10/01/2011 01:45 pm ET Updated Oct 11, 2012

Finding the Universal in Design

What makes a design piece universally pleasing? Is it the shape? The material? The technique? How is it that an antique wooden bowl from Morocco can be completely at ease paired with a contemporary earthenware vase from our New Jersey studio and a simple woven alpaca blanket from the mountains of Peru?

We love exploring these ideas through my shop, Canvas™, where we pull inspiration from modern craft, as well as ancient arts, to give people everywhere the ability to create a thoroughly timeless home. Life is all about balance and the home is, as well.

Using elements from abroad and from here in the U.S., both new and old, finding the universal thread that ties them together, that is what inspires us. We like to think it is both the hand of the artisan or artist, as well as a piece's reference back to nature that creates the universal appeal.

Rather than trend spotting, I am more likely to be seen scouring the markets of India or pausing in the antiquities hall at the Met to revel in the surprise of contemporary shapes that have not changed for generations.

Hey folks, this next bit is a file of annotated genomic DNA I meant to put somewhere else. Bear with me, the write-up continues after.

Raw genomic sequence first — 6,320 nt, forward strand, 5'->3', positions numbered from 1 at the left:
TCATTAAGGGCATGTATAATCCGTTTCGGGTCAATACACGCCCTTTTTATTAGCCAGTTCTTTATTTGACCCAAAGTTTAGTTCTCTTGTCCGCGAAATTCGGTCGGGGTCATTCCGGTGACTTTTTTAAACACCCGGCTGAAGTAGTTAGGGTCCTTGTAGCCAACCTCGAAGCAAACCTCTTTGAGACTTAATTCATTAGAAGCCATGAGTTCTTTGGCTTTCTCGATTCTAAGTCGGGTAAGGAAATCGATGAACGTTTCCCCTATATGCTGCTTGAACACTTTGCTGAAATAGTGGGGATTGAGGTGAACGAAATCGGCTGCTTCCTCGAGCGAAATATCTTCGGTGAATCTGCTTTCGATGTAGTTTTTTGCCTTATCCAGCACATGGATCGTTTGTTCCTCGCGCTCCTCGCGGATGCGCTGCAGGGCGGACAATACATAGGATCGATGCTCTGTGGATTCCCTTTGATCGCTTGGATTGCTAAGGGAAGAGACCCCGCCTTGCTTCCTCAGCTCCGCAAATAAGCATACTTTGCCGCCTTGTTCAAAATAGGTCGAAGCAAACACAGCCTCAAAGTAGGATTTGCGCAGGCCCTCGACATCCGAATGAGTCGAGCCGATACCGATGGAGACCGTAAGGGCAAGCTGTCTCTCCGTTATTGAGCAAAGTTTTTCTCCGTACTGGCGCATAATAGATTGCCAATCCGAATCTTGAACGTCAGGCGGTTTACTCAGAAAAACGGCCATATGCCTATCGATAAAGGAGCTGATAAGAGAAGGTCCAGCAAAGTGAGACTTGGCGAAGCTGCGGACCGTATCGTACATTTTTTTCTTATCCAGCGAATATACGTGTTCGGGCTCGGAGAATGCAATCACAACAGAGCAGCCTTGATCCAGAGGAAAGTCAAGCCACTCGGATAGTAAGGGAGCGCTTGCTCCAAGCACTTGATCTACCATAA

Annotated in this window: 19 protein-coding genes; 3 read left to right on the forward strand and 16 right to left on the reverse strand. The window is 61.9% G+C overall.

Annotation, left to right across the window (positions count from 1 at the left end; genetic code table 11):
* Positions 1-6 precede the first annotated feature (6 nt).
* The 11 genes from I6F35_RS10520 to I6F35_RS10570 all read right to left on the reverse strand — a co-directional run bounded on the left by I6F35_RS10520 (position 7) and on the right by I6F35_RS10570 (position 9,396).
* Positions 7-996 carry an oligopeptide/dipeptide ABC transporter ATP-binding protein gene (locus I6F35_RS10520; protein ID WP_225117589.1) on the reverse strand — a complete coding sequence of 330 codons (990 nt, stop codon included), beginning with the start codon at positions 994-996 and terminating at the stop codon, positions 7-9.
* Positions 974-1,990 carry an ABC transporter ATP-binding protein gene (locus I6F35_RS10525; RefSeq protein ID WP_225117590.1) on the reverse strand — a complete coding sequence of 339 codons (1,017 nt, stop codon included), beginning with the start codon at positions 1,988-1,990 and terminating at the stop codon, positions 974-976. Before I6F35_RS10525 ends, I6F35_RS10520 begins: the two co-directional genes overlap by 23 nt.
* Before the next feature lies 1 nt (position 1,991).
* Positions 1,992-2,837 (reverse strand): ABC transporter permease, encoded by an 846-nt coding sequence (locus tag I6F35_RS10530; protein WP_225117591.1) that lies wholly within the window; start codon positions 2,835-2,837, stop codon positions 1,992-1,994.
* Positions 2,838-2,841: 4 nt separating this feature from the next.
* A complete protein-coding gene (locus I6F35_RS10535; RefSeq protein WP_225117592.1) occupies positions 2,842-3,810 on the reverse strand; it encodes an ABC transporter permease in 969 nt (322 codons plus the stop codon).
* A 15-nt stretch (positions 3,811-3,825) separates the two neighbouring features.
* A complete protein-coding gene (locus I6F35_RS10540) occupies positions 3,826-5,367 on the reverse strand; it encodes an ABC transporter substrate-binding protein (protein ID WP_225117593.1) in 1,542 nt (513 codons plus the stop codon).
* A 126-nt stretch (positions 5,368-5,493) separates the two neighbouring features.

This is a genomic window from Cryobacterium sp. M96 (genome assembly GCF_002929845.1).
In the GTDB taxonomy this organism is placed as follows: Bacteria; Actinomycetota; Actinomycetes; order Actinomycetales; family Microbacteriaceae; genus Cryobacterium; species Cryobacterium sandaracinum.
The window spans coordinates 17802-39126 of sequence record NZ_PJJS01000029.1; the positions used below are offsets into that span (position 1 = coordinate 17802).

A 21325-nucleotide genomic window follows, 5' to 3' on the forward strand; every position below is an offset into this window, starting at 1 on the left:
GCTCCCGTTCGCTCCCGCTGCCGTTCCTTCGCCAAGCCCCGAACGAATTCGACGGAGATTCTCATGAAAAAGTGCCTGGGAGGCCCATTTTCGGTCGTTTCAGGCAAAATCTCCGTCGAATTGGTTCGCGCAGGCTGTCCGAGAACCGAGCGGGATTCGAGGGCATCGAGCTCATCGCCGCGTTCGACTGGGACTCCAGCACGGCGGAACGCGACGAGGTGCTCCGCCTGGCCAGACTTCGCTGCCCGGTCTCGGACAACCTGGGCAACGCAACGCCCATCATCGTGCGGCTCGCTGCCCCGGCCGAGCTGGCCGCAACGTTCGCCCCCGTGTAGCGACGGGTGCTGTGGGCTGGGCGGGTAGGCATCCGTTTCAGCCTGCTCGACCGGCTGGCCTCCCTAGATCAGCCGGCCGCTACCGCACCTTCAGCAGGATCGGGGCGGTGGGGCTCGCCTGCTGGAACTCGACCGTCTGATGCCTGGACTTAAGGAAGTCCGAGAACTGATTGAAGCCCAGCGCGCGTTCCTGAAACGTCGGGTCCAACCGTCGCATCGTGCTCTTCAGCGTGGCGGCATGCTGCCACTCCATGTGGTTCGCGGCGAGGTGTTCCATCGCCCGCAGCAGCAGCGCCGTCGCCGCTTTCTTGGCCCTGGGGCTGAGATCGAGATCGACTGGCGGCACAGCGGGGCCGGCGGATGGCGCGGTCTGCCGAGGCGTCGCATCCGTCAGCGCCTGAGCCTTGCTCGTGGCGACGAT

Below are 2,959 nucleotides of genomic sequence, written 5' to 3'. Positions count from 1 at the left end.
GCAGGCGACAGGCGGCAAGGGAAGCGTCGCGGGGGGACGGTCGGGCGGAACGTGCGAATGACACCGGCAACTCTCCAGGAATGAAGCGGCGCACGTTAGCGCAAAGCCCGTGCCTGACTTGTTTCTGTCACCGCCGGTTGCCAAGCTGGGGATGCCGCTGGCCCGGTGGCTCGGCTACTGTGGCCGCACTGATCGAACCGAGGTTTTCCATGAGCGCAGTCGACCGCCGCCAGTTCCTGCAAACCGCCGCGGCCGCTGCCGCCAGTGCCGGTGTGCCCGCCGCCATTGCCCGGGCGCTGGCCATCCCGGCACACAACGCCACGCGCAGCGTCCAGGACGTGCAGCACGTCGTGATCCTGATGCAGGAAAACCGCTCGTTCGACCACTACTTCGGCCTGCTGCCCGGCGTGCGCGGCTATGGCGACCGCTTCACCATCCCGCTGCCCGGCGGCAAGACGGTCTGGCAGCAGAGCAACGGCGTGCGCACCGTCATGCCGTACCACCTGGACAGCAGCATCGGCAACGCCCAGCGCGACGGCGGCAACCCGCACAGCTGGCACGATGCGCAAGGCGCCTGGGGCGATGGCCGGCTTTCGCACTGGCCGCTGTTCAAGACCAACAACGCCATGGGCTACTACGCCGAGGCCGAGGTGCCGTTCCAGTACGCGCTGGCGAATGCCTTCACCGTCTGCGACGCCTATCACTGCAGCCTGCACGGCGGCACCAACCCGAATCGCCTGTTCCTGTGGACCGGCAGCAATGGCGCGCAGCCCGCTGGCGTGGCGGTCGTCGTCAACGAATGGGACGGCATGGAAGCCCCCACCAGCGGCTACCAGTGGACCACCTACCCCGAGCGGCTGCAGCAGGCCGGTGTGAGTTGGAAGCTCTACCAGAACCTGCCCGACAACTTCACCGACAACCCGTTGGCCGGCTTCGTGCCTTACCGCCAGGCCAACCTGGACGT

In fact, our entire recycled Syrian glass collection was inspired much, in part, by a chance encounter at the Victoria and Albert museum in London (one of my favorites) where I was irresistibly drawn to a series of long-necked ancient glass vessels, whose simple lines and handmade appearance were in perfect keeping with the Canvas aesthetic.

I went right to the source, Damascus, Syria, where little has changed in the glass blowing process, and introduced our line of recycled glasses, vases and carafes for Canvas™. Each piece, with its slight asymmetry and natural inclusions, is a true reference back to the hand that created them. This was incredibly satisfying, as I am partial to designing simple, functional pieces, made from recognizable materials, which connect us both to the natural world and our own human history.